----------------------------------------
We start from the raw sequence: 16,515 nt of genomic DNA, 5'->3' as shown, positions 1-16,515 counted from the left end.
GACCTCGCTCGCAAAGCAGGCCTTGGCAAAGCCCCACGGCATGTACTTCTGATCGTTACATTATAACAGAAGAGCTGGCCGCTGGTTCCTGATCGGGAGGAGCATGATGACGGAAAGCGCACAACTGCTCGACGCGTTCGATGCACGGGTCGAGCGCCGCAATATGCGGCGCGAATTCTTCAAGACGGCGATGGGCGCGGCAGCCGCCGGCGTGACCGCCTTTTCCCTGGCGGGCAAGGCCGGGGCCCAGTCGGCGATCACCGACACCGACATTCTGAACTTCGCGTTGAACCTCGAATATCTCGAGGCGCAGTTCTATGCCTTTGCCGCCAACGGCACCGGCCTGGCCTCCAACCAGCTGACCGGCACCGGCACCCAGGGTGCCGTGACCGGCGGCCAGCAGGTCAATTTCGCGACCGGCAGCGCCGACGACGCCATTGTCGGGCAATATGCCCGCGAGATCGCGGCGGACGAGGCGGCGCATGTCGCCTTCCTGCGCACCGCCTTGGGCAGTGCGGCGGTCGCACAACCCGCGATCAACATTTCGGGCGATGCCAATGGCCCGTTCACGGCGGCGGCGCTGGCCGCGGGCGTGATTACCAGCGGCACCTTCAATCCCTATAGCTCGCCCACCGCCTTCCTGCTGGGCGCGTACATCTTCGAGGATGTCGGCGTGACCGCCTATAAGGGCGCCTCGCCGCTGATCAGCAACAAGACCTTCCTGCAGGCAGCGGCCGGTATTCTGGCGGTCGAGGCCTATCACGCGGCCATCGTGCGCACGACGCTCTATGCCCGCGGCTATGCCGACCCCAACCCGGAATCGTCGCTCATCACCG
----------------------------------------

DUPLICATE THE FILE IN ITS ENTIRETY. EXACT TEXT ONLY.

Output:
We start from the raw sequence: 16,515 nt of genomic DNA, 5'->3' as shown, positions 1-16,515 counted from the left end.
GACCTCGCTCGCAAAGCAGGCCTTGGCAAAGCCCCACGGCATGTACTTCTGATCGTTACATTATAACAGAAGAGCTGGCCGCTGGTTCCTGATCGGGAGGAGCATGATGACGGAAAGCGCACAACTGCTCGACGCGTTCGATGCACGGGTCGAGCGCCGCAATATGCGGCGCGAATTCTTCAAGACGGCGATGGGCGCGGCAGCCGCCGGCGTGACCGCCTTTTCCCTGGCGGGCAAGGCCGGGGCCCAGTCGGCGATCACCGACACCGACATTCTGAACTTCGCGTTGAACCTCGAATATCTCGAGGCGCAGTTCTATGCCTTTGCCGCCAACGGCACCGGCCTGGCCTCCAACCAGCTGACCGGCACCGGCACCCAGGGTGCCGTGACCGGCGGCCAGCAGGTCAATTTCGCGACCGGCAGCGCCGACGACGCCATTGTCGGGCAATATGCCCGCGAGATCGCGGCGGACGAGGCGGCGCATGTCGCCTTCCTGCGCACCGCCTTGGGCAGTGCGGCGGTCGCACAACCCGCGATCAACATTTCGGGCGATGCCAATGGCCCGTTCACGGCGGCGGCGCTGGCCGCGGGCGTGATTACCAGCGGCACCTTCAATCCCTATAGCTCGCCCACCGCCTTCCTGCTGGGCGCGTACATCTTCGAGGATGTCGGCGTGACCGCCTATAAGGGCGCCTCGCCGCTGATCAGCAACAAGACCTTCCTGCAGGCAGCGGCCGGTATTCTGGCGGTCGAGGCCTATCACGCGGCCATCGTGCGCACGACGCTCTATGCCCGCGGCTATGCCGACCCCAACCCGGAATCGTCGCTCATCACCG